vaccine

 (Christopher Dolan/The Times-Tribune via AP, File)

OLYMPIA — Washington has seen a slowdown in demand for COVID-19 vaccines, leading the state on Thursday to adjust the way it is allocating supply to ensure more doses are being sent to areas where demand is highest.

“It is a terrible thing to think we would have vaccine to save people’s lives and not see it in people’s arms," Gov. Jay Inslee said at a news conference, where he warned of coronavirus variants that are leading to an increase in cases and hospitalizations.

All state residents over age 16 have been eligible for a coronavirus vaccination since April 15. As of Thursday, more than 5.2 million doses of vaccine have been administered and nearly 30% of the state has been fully vaccinated.

Previously, the state Department of Health allocated doses to counties proportionally based on their population. Now, allocation decisions will be based on health care provider requests, in addition to population size of counties.

“We still will be making sure that there’s access to vaccines all across the geography of Washington,” said Lacy Fehrenbach, deputy director for COVID-19 response for the Department of Health. “But we will be doing this more demand-based system and making sure that vaccines get to communities where they’re needed and where they’re going to be used in the next week or so.”

With a decrease in demand for the vaccine, the Chelan-Douglas Health District is preparing for a “much more mobile” vaccine campaign, said health district administrator Luke Davies.

“Part of this is being nimble, being able to scale up or scale down depending on what the needs of the community are and being responsible with the resources we have,” Davies said.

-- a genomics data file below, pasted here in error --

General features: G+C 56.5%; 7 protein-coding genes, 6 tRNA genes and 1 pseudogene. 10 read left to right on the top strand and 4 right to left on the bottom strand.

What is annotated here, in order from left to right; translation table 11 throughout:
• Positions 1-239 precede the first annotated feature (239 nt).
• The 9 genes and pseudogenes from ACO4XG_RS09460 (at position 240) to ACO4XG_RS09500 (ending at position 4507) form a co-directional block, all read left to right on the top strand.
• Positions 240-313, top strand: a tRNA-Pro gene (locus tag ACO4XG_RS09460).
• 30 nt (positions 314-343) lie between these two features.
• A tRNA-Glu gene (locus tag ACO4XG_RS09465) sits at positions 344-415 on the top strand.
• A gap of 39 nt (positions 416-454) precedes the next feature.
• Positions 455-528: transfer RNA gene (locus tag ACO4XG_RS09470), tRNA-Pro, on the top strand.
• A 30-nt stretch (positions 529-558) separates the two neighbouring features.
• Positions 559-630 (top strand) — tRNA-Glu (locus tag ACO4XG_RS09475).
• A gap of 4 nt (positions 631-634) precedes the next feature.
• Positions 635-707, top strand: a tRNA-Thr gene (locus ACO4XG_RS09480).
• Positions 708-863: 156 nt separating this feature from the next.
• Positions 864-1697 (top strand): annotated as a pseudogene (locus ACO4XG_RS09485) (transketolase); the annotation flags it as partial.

The mass vaccination site at the Town Toyota Center will continue through the end of May, and could continue longer if demand picks back up.

Inslee said that the state is up against a fourth surge that “is very dangerous, that has the capacity to overwhelm our hospitals as these number continue to rise."

“At the moment the thing that has the capability of breaking this rise is increasing vaccination rates,” he said.

Next week, several of the state's 39 counties will learn if their case counts and hospitalization rates will lead to tighter restrictions for businesses and gatherings. The state evaluates the metrics in counties every three weeks.

Currently, three counties are in Phase 2 of the state’s economic reopening plan, which currently has three stages. Phase 2 has decreased capacity for indoor dining at restaurants, retail stores and gyms from 50% to 25%. Phase 1 is the most restrictive, including no indoor dining at restaurants allowed.

On Tuesday, the Department of Health will issue a decision based on the criteria, in which counties are moved back if their numbers exceed set amounts in both metrics.

Larger counties must have less than 200 new cases per 100,000 people over a two-week period and fewer than five new COVID hospitalizations per 100,000 people over a one-week period in order to be in Phase 3. In order to not roll back to Phase 1, they can't exceed 350 new cases per 100,000 people and must have fewer than 10 new COVID hospitalizations per 100,000 people in that same time range.

Seventeen smaller counties — Klickitat, Asotin, Pacific, Adams, San Juan, Pend Oreille, Skamania, Lincoln, Ferry, Wahkiakum, Columbia, Kittitas, Stevens, Douglas, Okanogan, Jefferson, and Garfield — must have fewer than 100 new cases over a two-week period and fewer than 3 new COVID hospitalizations over a one-week period in order to avoid going to Phase 2, and fewer than 175 new cases and less than five new COVID hospitalization in that same time range to avoid going into Phase 1.

There have been more than 372,000 confirmed COVID-19 cases — plus another 29,000 “probable” cases — in Washington state, and 5,487 deaths.

For most, the coronavirus causes mild or moderate symptoms, such as fever and cough that clear up in two to three weeks, although long-term effects are unknown. But for some, it can cause more severe illness, including pneumonia and death.